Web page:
- Was there any overlap between the content used by the Russian campaign and other known campaigns?

- Was there any overlap between the content used by the Russian campaign and other known campaigns?

If Mark Zuckerberg runs for president, will Facebook help him win?

Facebook can shift elections. That’s why, with rumors swirling that the social media CEO might run, transparency is needed now more than ever. Facebook must be regulated like the broadcast medium that it has become.

Despite his protestations to the contrary, Facebook founder Mark Zuckerberg has been acting like someone planning to run for office. He hired a pollster, visited a Detroit auto plant and other swing-state locations, and gave a high-profile commencement speech.

... The Facebook platform already has the ability to shift the outcome election if it so chooses. Setting aside the issue of so-called ‘fake news’ and its spread on the platform during 2016, Facebook itself is a powerful tool of voter mobilization and information.

My own research demonstrates that seeing one’s Facebook friends praise others for voting increases turnout; other work finds that exposure to voting-related posts on Facebook increases turnout.

Meanwhile, Facebook’s internal research shows that exposing users to voting reminders that include pictures or names of friends also makes them more likely to vote. Algorithmic shifts that prioritize showing these kinds of messages to certain groups of voters and suppressing them from others could theoretically be used to help a particular candidate.

The algorithm makes Facebook different from other media – we don’t see a customized TV feed or hear different radio songs based on what we’ve liked before. This algorithm has long been a black box for people outside of the company. Now, it’s time for the platform to explain how it influences what political content gets spread on the network.

Mark Zuckerberg Denies that Facebook is Trapping Its Users in 'Filter Bubbles'; But They Are

... There's a popular theory around social media called the "filter bubble." It's the idea that as users naturally subscribe and follow other users that share their interests, they get trapped in a self-reinforcing feedback loop: All they see is more information that "confirms" their beliefs, while dissenting opinions get filtered out.

Sorting algorithms, which show the user what they supposed want to see, only reinforce this "bubble" — cutting off users from the real world.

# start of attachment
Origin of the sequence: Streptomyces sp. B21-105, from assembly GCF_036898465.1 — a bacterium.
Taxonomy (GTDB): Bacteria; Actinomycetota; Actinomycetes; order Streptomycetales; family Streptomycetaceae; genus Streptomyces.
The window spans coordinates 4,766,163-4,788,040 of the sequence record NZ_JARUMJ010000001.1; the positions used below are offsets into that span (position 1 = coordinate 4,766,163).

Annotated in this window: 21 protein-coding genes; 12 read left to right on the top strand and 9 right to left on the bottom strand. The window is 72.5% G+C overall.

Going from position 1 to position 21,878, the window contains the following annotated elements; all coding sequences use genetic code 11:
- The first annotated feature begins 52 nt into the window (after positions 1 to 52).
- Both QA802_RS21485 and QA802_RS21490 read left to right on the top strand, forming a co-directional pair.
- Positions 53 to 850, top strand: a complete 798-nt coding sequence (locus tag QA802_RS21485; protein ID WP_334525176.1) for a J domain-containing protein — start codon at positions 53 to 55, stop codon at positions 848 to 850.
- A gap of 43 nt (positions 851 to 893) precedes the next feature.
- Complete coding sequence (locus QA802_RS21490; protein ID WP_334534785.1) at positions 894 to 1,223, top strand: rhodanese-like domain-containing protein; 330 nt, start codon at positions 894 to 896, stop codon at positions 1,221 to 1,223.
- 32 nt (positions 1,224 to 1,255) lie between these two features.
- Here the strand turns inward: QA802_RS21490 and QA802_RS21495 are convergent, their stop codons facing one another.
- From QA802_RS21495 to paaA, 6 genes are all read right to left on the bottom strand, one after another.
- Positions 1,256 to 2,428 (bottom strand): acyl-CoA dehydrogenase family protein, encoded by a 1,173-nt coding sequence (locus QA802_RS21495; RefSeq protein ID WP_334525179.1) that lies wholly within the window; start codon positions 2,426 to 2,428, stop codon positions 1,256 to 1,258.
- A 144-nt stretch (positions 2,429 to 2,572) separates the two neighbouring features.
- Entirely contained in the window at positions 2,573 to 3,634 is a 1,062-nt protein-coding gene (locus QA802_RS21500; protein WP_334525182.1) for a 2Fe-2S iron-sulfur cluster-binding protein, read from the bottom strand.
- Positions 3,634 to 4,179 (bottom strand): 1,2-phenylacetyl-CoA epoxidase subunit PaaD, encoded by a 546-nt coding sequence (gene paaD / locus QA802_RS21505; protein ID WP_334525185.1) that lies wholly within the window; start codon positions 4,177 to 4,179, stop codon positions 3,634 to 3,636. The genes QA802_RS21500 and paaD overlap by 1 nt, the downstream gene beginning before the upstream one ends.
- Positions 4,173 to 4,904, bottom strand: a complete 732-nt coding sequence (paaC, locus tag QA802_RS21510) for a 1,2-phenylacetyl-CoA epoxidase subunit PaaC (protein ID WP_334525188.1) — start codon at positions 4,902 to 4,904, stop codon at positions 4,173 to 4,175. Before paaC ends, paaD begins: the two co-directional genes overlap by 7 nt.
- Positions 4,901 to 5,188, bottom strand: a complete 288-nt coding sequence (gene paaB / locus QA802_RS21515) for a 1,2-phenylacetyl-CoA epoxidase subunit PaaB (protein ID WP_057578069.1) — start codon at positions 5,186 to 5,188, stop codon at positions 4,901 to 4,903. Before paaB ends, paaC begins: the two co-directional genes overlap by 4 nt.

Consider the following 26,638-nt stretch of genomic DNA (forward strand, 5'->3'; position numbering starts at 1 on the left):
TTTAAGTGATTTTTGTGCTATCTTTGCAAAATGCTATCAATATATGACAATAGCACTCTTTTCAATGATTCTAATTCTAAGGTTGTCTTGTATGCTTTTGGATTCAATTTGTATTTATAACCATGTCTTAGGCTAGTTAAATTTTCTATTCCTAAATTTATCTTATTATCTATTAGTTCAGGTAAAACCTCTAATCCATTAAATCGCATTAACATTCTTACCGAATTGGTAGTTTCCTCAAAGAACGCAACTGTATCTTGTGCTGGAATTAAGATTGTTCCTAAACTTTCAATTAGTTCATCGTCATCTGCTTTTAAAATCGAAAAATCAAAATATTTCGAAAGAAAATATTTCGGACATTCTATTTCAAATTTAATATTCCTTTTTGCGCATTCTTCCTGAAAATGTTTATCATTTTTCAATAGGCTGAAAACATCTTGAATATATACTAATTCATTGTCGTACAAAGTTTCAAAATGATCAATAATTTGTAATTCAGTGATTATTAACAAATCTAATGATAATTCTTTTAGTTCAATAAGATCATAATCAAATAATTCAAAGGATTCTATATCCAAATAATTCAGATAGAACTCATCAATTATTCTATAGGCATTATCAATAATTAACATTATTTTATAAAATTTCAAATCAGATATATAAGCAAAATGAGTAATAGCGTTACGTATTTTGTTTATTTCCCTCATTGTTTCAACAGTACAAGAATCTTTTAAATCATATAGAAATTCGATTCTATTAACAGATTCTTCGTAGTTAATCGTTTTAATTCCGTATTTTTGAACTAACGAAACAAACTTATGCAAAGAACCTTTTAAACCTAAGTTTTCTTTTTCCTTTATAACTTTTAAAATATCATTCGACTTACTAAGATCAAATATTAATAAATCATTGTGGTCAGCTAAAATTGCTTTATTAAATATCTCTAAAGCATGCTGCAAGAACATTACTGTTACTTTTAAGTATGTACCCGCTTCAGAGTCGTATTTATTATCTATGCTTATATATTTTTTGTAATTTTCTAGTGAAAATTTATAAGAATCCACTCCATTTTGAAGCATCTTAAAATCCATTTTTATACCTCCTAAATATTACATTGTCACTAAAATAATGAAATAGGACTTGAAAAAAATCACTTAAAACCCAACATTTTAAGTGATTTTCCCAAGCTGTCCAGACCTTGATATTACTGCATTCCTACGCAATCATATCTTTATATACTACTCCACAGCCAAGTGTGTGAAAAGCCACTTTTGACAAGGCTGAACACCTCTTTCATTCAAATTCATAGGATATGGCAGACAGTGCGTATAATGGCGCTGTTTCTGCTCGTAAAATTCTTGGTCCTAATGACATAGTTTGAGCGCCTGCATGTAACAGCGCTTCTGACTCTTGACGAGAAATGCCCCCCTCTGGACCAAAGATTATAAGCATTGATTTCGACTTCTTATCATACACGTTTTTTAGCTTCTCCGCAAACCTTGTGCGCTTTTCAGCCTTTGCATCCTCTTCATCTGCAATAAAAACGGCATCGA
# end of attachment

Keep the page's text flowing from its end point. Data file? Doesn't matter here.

Virginia is replacing some of its electronic voting machines over security concerns

A demonstration at Defcon helped prompt the decision

Virginia’s State Election Board decided to replace all of its direct-voting electronic voting machines following a recommendation from the state’s Department of Elections on Friday, according to Politico (via Engadget). The devices will be replaced by machines that “produce a paper trail.”

Virginia is poised to hold a general election in November, and the Virginia Information Technology Agency issued an initial report to the Department that stated that “in each of the [DRE] systems, the potential for loss of vote is significant, as none of the machines appear to produce paper audit trails during the voting process.”

The state’s Board of Elections at a demonstration at Defcon in July, hackers showed that a variety of voting systems could easily be tampered with, including ones used by the state. The board noted that other reasons for its recommendation include the state of the “current security environment surrounding the election administration, and that the machines don’t produce a physical paper trail to verify votes.

In sum,” wrote board Commissioner Edgardo Cortes:
... “the Department of Elections believes that the risks presented by using this equipment in the November General Election are sufficiently significant to warrant immediate decertification to ensure the continued integrity of Virginia elections.”

New Study Shows Trump Fans Can Be Easily Coaxed Into Being More Racist

It’s easy to turn trump supporters against government assistance programs—just show them a picture of a black man.